Texas Gulf Coast
/ East Texas
29°58'23"N 93°59'48"W (29.973113, -93.996715)
U.S. Hwy 69/96/287, Texas Hwy 347, and FMs 365/366
10 Miles SE of Beaumont the county
W of Port Neches
8 Miles NW of Port Arthur
90 Miles E of Houston
ZIP code 77627
Area code 409
Population: 17,371 Est. (2019)
17,547 (2010) 17, 422 (2000) 16,192 (1990)
Nederland, Texas Area Hotels Beaumont
TE photo, 2003
a Pecan Shell
Arthur E. Stilwell brought the railroad to Port
Arthur in the 1890s. It was Stilwell’s pet project and it was
partially funded by Dutch investors. His plan was to entice Dutch
immigrants to Texas and what better way
than to name the place after the homeland?
The first Dutch settler arrived in 1897 and as others arrived, they
set their hands to dairy farming and vegetable growing. Many started
growing rice – an unlikely crop for Dutchmen but one that was gaining
in popularity, having been introduced just a few years earlier. But
rice proved too successful and an economic slump and overspeculation
all but destroyed the industry at Nederland. Many disillusioned immigrants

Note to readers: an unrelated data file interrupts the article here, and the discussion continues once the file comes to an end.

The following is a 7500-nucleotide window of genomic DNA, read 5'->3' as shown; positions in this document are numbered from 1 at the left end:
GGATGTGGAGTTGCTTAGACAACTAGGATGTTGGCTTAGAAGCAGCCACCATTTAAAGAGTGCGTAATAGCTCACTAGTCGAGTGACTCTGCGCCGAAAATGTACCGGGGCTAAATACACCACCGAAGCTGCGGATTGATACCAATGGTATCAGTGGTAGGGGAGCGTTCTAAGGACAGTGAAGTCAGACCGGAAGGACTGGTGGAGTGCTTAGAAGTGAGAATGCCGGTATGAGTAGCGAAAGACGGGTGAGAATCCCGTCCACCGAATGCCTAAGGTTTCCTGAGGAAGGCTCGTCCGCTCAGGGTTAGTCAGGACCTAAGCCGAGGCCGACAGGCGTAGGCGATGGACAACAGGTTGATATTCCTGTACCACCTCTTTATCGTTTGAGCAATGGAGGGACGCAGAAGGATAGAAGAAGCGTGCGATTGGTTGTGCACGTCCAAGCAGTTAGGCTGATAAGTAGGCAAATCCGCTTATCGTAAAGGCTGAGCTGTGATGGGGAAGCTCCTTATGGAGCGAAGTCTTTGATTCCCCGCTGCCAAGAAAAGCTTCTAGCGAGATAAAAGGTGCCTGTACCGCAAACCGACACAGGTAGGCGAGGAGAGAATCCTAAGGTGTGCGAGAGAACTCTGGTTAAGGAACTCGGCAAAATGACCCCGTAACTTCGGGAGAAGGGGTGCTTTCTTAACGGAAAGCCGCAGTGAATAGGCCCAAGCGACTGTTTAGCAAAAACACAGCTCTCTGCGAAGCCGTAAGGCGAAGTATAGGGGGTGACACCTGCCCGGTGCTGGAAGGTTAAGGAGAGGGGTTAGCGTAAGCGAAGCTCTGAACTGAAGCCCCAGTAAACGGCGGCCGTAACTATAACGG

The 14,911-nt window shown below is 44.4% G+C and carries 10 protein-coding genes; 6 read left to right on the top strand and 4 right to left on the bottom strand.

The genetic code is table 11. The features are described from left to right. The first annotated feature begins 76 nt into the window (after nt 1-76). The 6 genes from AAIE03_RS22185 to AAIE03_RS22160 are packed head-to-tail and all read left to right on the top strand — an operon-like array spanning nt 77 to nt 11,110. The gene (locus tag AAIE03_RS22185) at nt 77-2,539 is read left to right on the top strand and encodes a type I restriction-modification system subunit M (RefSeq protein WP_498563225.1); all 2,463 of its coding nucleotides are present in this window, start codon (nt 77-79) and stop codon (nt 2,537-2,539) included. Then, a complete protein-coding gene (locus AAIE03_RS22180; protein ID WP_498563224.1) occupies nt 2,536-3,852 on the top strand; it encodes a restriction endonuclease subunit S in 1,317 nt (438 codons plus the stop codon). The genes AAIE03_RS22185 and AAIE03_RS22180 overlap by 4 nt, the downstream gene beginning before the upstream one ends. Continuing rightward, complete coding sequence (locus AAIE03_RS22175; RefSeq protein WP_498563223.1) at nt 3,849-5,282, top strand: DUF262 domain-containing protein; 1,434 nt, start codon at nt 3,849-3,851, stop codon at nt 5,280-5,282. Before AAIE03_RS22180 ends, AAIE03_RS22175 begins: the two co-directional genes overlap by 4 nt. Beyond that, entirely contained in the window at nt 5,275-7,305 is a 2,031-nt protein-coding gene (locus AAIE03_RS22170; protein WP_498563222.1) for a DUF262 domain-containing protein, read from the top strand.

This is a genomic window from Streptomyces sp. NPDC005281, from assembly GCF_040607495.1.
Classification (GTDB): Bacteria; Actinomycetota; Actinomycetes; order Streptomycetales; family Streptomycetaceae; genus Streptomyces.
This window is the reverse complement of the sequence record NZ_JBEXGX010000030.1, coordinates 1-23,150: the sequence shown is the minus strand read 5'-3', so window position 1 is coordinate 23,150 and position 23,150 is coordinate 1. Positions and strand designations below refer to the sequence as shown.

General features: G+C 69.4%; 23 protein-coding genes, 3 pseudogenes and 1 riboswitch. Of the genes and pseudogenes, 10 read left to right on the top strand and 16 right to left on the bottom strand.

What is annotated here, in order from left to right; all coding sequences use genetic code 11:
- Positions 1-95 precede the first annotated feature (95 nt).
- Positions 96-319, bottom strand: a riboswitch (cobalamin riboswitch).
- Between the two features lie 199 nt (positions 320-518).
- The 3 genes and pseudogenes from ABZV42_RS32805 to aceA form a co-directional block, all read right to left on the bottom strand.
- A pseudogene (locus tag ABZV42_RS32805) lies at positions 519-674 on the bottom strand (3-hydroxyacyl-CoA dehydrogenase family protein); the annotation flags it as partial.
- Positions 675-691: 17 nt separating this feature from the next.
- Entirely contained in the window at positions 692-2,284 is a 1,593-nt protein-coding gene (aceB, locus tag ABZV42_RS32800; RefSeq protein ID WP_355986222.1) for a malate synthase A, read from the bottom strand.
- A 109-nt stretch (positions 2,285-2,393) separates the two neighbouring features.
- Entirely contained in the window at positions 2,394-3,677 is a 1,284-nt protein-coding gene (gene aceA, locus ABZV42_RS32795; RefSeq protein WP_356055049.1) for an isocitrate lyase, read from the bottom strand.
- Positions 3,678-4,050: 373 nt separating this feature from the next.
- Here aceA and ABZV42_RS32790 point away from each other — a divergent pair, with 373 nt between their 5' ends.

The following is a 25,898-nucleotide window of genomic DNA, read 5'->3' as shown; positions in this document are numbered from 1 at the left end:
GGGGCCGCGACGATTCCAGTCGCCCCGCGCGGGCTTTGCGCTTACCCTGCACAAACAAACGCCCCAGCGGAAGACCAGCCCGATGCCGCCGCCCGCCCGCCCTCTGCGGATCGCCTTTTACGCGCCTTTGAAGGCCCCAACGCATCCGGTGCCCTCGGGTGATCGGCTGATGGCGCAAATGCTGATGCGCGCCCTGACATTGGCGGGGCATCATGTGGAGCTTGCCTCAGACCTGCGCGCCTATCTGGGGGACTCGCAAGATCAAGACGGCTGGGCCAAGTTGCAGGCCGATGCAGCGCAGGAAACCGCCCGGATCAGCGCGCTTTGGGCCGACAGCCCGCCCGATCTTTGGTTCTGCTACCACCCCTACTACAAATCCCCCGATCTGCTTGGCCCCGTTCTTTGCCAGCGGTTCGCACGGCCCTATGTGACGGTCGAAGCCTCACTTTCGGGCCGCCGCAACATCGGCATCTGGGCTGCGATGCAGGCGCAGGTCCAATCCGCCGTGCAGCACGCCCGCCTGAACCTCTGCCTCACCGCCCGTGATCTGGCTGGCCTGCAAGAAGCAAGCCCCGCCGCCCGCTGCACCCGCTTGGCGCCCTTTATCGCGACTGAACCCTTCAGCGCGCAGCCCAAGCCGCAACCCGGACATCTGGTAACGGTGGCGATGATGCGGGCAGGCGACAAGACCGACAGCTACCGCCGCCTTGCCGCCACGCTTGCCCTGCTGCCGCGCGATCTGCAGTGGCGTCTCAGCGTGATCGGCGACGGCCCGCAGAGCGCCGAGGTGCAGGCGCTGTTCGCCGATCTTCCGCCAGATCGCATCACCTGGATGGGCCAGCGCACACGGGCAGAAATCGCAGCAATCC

The discovery of oil at Spindletop
gave Nederland another chance at prosperity. Two oil terminals were
set up close to the city limits. In 1913 the community was connected
to Beaumont and Port
Arthur by Interurban service.
Telephone and electrical service soon followed. The building of oil
infrastructure continued with refineries literally being built “left
and right.” The demand for workers brought legions of Louisianans
to the area.
In the 1930s Nederland acquired it’s first weekly newspaper. Oil kept
the community prosperous through the Great Depression and by 1940
the population was nearing 4,000 residents.
By 1970 the population had leaped to over 16,000 and has stabilized
at just over 17,000 for the 2000 and 2010 census.
corner of Boston Avenue and Hwy 347
closed in 2002
TE photo, 2003
in front of Dutch windmill replica in Tex Ritter Park
City of Nederland
Settled by Dutch
immigrants in 1897; named for their native Netherlands, which in the
1890s suffered overcrowding, wornout soil, and scant hope for prosperity.
Thus when the Port Arthur Land Company (joined by Dutch businessmen)
advertised the abundance of America, many families eagerly moved to
this region. The new colony thrived, although torrid summers, frigid
winters, and swamps prompted a few to return to Holland. Those who
remained built a sound economy of farming and ranching,
now largely replaced by rice-growing and industries.
Escapes, in its purpose to preserve historic, endangered and vanishing
Texas, asks that anyone wishing to share their local history, stories,
landmarks and recent or vintage photos, please contact